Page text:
Without a doubt, the last 18 months have been some of the most bipolar hiring markets in modern times. The global pandemic spurred the growth of many digitally-enabled businesses in multiple verticals, and completely shut down hiring in others.
The Impact of the Global Pandemic on Hiring Markets
The enforced rise of full-time remote and hybrid working situations, atypical market conditions and the fear of enduring lockdowns turned hiring on its head. Financial Services have had their fair share of hiring freezes, mass redundancies and growth stories – here we look at the current state of play within buy-side operations.
The Shift in Demand for Tech-Savvy Candidates
The ever-present requirement to digitize and keep abreast of technological advances has seen a growing focus on tech-savvy candidates at all levels. Additionally, the disruption to natural hiring cycles from late Q1 2020 through to Q2 2021 saw pent up demand for talent at all levels, that was, if anything, exceeded by a desire across the board to move to pastures greener after one of the more difficult years in living memory. Experienced professionals have voted with their feet, leaving firms that were slow to adapt to the new realities of a post Covid-19 workplace. That was particularly noticeable in companies that reported record profits and revenues in 2020, and then did not pass on that positive growth to their employees with pay rises or improved bonuses – until forced by very public anger and poor press.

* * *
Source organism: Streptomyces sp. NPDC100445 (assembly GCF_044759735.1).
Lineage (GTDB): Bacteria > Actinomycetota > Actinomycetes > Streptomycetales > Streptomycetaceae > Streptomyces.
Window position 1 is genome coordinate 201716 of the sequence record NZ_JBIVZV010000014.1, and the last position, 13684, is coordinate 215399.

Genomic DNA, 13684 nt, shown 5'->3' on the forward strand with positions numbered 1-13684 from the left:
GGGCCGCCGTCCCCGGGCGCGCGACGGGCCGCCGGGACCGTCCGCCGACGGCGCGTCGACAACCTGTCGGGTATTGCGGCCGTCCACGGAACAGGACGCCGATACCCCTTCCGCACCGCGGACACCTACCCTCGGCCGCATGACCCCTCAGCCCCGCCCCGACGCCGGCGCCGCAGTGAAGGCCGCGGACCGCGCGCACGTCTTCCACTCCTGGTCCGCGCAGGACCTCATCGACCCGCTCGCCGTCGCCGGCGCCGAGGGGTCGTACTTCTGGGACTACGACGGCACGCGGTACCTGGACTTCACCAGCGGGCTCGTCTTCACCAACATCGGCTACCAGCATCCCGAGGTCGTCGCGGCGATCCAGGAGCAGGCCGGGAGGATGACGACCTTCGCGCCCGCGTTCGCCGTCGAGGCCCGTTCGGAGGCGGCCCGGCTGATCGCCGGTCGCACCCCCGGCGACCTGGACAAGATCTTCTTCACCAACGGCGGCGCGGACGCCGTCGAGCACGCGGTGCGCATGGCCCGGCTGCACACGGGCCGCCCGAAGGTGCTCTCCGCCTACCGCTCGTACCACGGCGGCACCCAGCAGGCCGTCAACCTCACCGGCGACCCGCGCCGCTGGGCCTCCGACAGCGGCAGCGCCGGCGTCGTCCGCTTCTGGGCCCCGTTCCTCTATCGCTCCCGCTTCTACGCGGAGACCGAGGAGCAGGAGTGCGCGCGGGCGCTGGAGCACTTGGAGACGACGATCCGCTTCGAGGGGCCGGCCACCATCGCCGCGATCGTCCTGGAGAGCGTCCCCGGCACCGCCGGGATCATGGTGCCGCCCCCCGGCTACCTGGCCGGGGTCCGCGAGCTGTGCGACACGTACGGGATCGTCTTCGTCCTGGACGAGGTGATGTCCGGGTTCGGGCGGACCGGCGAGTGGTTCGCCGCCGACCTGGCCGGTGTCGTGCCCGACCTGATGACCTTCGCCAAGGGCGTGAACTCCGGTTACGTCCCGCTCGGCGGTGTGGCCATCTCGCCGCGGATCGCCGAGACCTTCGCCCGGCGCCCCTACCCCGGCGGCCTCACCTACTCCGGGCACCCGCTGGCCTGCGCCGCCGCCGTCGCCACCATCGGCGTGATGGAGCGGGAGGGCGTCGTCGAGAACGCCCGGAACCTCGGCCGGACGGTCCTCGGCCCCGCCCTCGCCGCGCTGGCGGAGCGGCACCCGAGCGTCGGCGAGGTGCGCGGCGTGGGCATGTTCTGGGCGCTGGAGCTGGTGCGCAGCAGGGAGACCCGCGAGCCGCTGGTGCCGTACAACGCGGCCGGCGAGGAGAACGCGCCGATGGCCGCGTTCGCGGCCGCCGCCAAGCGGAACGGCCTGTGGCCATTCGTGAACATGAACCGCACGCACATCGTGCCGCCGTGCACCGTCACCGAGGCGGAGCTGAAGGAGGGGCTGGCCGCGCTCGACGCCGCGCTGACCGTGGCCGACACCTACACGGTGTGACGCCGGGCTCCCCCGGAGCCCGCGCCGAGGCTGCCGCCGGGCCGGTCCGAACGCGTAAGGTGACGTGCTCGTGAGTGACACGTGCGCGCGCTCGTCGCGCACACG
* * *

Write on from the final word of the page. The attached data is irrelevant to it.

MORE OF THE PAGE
Pay Structures and Talent Retention in the Financial Sector
The response has been dramatic. Led by the likes of the Tier 1 US based Corporate & Investment banking giants, and their peers in Professional Services, blanket pay rises have been rolled out. Those increases will take their time to filter through the market on a global level, but firms that are not responding in a positive fashion by following suit – are seeing their people fighting to get out of the exit. Whilst most noticeable in front office roles, a similar pattern is being repeated through key middle and back-office verticals, notably Compliance and Operations.